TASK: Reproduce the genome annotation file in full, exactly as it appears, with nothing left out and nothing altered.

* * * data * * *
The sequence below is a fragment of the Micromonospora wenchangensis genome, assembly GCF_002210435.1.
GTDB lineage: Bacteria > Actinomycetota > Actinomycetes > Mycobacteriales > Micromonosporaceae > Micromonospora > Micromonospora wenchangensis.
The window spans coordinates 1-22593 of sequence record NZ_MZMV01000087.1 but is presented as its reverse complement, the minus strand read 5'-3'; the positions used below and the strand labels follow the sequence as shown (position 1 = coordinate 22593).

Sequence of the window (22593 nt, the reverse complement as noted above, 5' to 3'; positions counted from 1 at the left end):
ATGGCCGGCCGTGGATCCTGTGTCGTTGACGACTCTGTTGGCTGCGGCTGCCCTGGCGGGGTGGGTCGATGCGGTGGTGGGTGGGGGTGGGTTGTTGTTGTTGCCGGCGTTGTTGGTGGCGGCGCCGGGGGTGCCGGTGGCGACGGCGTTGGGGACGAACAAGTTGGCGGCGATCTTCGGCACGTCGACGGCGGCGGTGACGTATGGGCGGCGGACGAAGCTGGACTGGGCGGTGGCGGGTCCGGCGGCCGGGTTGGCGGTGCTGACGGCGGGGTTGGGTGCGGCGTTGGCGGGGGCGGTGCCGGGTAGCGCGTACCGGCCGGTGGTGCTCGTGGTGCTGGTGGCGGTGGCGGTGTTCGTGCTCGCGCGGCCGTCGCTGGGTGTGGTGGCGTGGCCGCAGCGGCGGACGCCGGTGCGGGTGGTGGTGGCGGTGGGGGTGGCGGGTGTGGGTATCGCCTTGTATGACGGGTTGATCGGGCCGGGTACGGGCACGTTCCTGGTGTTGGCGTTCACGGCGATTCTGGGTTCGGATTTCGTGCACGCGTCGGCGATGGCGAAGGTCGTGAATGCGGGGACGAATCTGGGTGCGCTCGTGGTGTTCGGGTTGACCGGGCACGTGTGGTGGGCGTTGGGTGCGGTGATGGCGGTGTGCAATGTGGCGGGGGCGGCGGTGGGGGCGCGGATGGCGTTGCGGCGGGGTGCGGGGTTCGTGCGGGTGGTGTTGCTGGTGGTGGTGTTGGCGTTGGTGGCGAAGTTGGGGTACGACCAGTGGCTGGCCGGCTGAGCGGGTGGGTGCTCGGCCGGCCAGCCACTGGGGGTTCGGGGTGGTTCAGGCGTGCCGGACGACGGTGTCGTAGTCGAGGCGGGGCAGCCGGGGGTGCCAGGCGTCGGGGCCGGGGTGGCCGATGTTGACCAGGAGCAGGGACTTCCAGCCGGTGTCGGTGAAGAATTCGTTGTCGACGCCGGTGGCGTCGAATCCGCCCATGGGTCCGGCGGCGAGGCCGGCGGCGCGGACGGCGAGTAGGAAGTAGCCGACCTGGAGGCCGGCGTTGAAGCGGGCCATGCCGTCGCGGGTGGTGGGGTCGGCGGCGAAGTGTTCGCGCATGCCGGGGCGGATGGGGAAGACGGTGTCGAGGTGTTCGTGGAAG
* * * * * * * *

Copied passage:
The sequence below is a fragment of the Micromonospora wenchangensis genome, assembly GCF_002210435.1.
GTDB lineage: Bacteria > Actinomycetota > Actinomycetes > Mycobacteriales > Micromonosporaceae > Micromonospora > Micromonospora wenchangensis.
The window spans coordinates 1-22593 of sequence record NZ_MZMV01000087.1 but is presented as its reverse complement, the minus strand read 5'-3'; the positions used below and the strand labels follow the sequence as shown (position 1 = coordinate 22593).

Sequence of the window (22593 nt, the reverse complement as noted above, 5' to 3'; positions counted from 1 at the left end):
ATGGCCGGCCGTGGATCCTGTGTCGTTGACGACTCTGTTGGCTGCGGCTGCCCTGGCGGGGTGGGTCGATGCGGTGGTGGGTGGGGGTGGGTTGTTGTTGTTGCCGGCGTTGTTGGTGGCGGCGCCGGGGGTGCCGGTGGCGACGGCGTTGGGGACGAACAAGTTGGCGGCGATCTTCGGCACGTCGACGGCGGCGGTGACGTATGGGCGGCGGACGAAGCTGGACTGGGCGGTGGCGGGTCCGGCGGCCGGGTTGGCGGTGCTGACGGCGGGGTTGGGTGCGGCGTTGGCGGGGGCGGTGCCGGGTAGCGCGTACCGGCCGGTGGTGCTCGTGGTGCTGGTGGCGGTGGCGGTGTTCGTGCTCGCGCGGCCGTCGCTGGGTGTGGTGGCGTGGCCGCAGCGGCGGACGCCGGTGCGGGTGGTGGTGGCGGTGGGGGTGGCGGGTGTGGGTATCGCCTTGTATGACGGGTTGATCGGGCCGGGTACGGGCACGTTCCTGGTGTTGGCGTTCACGGCGATTCTGGGTTCGGATTTCGTGCACGCGTCGGCGATGGCGAAGGTCGTGAATGCGGGGACGAATCTGGGTGCGCTCGTGGTGTTCGGGTTGACCGGGCACGTGTGGTGGGCGTTGGGTGCGGTGATGGCGGTGTGCAATGTGGCGGGGGCGGCGGTGGGGGCGCGGATGGCGTTGCGGCGGGGTGCGGGGTTCGTGCGGGTGGTGTTGCTGGTGGTGGTGTTGGCGTTGGTGGCGAAGTTGGGGTACGACCAGTGGCTGGCCGGCTGAGCGGGTGGGTGCTCGGCCGGCCAGCCACTGGGGGTTCGGGGTGGTTCAGGCGTGCCGGACGACGGTGTCGTAGTCGAGGCGGGGCAGCCGGGGGTGCCAGGCGTCGGGGCCGGGGTGGCCGATGTTGACCAGGAGCAGGGACTTCCAGCCGGTGTCGGTGAAGAATTCGTTGTCGACGCCGGTGGCGTCGAATCCGCCCATGGGTCCGGCGGCGAGGCCGGCGGCGCGGACGGCGAGTAGGAAGTAGCCGACCTGGAGGCCGGCGTTGAAGCGGGCCATGCCGTCGCGGGTGGTGGGGTCGGCGGCGAAGTGTTCGCGCATGCCGGGGCGGATGGGGAAGACGGTGTCGAGGTGTTCGTGGAAG